"Winning" at NaNo just means writing a manuscript of 50,000 words; ideally, you'd finish the novel's storyline within the month, too. (I didn't, and reckon I have 10-20k left to wrap things up.) They aren't meant to be good words, and trying to make them good is explicitly discouraged. The idea is to get a first draft that can later be made good, through editing and re-writing. You can't edit a novel that exists only in your head, after all.
History and whining
I won NaNo the first year I tried it, 2008. It seemed like a good time to try it: I'd graduated from university the previous summer and was unemployed and staying with David at PodHouse, having moved from Southend back up to Cambridge at the end of October to have a better chance at finding a job there. Of course, it was hell. Living at home for months after graduation had made me horribly depressed, and job-seeking only intensified that. I had nowhere near the executive function required to get up and dressed, apply for jobs and write 1667 words every day. Still, after a lot of crying and tantrums, plus writing an epic 7000 words on the final day, I did it. The novel draft that resulted was terrible and never progressed past that point, but I still have plenty of affection for the characters and hope to resurrect some of them one day.
The next year, in fulltime employment, I attempted NaNoWriMo again and crashed out emotionally after about nine days, convinced that I was a horrible creative failure who would never complete anything. My inner editor was taking up all the space inside me and wouldn't shut up, so no wonder.
Over the following Novembers, I varied between ignoring NaNo, attempting it seriously and failing, attempting it with a cutdown word count and failing, and, recently, attending events with the SwissWrimos group although I wasn't really doing NaNo. The group was set up by our super-ML (Municipal Liaison) Sabrina and has write-ins throughout November, a kick-off party before and Thank God It's Over party after the month, and sparser meet-ups throughout the year. Whichever path I chose, November usually involved an existential crisis of greater or lesser magnitude.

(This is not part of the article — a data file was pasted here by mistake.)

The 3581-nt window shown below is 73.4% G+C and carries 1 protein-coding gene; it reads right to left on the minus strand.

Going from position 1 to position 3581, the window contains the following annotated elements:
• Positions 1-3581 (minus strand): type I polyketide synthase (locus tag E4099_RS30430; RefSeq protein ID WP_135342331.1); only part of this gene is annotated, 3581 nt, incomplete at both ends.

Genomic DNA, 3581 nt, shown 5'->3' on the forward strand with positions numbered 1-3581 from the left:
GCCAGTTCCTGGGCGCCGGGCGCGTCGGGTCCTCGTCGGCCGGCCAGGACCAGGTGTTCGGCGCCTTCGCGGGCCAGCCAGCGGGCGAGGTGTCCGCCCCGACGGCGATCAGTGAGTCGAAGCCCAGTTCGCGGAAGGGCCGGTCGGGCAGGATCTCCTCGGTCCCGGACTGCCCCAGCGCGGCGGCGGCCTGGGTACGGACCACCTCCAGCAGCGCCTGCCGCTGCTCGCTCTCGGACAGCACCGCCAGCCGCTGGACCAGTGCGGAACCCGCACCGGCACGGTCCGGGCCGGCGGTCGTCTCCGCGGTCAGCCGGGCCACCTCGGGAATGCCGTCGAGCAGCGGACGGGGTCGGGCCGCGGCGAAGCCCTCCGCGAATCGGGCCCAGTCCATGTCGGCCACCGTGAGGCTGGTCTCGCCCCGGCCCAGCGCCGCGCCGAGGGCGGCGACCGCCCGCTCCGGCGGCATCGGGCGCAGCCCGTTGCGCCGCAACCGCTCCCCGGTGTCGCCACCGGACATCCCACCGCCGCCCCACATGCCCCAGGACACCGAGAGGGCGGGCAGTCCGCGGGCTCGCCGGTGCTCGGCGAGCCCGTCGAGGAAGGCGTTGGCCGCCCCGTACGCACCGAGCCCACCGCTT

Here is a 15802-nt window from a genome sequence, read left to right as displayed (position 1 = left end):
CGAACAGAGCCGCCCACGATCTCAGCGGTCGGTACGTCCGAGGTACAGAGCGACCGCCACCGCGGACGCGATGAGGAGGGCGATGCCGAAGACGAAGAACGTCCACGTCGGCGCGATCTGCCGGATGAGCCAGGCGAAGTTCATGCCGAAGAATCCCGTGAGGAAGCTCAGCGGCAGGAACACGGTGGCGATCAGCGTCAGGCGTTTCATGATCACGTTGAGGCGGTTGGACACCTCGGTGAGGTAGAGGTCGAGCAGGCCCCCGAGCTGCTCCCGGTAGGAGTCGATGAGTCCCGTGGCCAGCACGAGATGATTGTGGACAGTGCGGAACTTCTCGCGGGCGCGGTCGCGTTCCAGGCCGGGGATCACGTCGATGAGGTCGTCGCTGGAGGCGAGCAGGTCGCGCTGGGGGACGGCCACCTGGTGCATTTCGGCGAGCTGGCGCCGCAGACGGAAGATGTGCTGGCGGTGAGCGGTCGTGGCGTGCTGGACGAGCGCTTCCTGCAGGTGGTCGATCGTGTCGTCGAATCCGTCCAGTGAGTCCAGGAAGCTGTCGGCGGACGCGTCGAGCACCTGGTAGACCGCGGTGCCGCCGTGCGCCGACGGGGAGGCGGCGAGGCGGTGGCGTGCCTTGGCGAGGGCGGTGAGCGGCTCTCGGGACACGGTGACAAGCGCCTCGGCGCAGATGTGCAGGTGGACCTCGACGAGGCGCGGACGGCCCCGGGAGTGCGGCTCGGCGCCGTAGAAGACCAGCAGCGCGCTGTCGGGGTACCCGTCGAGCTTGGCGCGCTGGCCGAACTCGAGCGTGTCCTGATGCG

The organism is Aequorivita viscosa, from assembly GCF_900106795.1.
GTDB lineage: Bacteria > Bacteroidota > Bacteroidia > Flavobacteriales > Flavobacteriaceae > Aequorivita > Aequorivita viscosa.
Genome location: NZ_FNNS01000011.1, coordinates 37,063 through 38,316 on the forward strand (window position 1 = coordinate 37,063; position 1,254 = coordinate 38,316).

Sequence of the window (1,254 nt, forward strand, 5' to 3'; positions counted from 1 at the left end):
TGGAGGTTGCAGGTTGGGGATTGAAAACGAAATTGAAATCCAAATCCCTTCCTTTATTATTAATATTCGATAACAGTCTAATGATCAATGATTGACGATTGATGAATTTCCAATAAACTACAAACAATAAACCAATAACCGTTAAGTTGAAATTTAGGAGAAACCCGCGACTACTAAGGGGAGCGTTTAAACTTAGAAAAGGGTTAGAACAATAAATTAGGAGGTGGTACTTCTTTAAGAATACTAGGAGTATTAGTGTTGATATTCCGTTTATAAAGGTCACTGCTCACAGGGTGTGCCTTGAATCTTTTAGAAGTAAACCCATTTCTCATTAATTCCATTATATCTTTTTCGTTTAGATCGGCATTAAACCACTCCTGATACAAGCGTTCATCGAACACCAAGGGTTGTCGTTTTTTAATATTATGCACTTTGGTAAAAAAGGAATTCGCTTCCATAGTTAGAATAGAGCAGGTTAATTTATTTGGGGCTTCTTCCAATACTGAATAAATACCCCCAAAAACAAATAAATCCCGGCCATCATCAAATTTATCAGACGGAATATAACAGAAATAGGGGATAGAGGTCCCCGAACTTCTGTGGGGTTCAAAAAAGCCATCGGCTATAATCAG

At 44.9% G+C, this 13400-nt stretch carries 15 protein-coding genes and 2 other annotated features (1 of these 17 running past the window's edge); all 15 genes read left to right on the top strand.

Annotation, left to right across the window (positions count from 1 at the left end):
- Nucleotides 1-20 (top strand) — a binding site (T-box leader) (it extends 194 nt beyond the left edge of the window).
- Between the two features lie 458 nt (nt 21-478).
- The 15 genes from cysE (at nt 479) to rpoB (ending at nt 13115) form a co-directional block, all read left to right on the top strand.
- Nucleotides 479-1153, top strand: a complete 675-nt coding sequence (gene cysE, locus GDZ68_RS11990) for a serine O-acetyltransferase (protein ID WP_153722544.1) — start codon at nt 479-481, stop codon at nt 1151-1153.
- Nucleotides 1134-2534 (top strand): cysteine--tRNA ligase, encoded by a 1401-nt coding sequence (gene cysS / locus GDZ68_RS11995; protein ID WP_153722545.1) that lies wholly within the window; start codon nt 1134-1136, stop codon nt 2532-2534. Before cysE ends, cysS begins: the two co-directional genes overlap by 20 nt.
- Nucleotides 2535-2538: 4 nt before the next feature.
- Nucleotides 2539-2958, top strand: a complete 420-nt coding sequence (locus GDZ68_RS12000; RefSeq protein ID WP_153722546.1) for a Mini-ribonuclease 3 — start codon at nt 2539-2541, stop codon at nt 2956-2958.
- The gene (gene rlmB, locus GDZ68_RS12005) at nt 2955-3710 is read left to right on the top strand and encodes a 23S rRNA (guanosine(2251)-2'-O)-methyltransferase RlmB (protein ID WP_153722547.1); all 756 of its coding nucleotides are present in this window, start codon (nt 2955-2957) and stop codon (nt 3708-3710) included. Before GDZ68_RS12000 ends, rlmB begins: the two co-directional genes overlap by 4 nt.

This year I won and it was... not easy, exactly, but very painless. I have not cried about writing once this month. Although I spent most of the time behind the projected wordcount, it was never by more than about 3000, and I wrote on all but two days. What happened?
First things first: I have a great antidepressant and I actually know how to handle my ADHD these days, yay! David and I also walk five kilometres to my office most weekday mornings, which has been instrumental in staving off SAD.
Writing can be a lonely occupation, but NaNoWriMo works best when you have friends who can cheer you along and share the experience of the ridiculous thing you're doing to yourself. That's because it's easier to devote the required energy to it when you're diving into a month-long alternate universe, where it's normal to talk constantly about plotting struggles and act out the physical contortions of the fight scene you're writing, to spend your lunch breaks anti-socially typing, and to mark off the calendar in multiples of 1667, than it is to squeeze writing into the end of every day after acting like a normal person for sixteen hours.
The second biggest factor of my being able to write so much this month is the fact that David did NaNo as well. We spent a lot of evenings writing together, and discussed our respective plots and characters most mornings on the walk to work. As well as him and the SwissWrimos group, my coworker Christian is a writer and, this year, Sabrina's co-ML. We often wrote together at lunchtime, and with his encouragement I'd get down 500-900 words then. I had writing dates with my friends Janina and Zoulfa, and Janina and I even wrote together when we took a weekend trip to Nottingham!
There's a lot of enthusiasm in the SwissWrimos group for continuing write-ins throughout the year, which should be helpful for maintaining a steady habit, even if it's not every day now.
I've always been more of a pantser than a plotter, though I recently started trying to change that and have done a lot of planning and note-making for the novel I'm writing long-term, The Cold Shores. My NaNo novel, Corpse Position, started as a joke. Then I protested too much that I wasn't going to actually write it, which naturally led to me committing to write it in a month.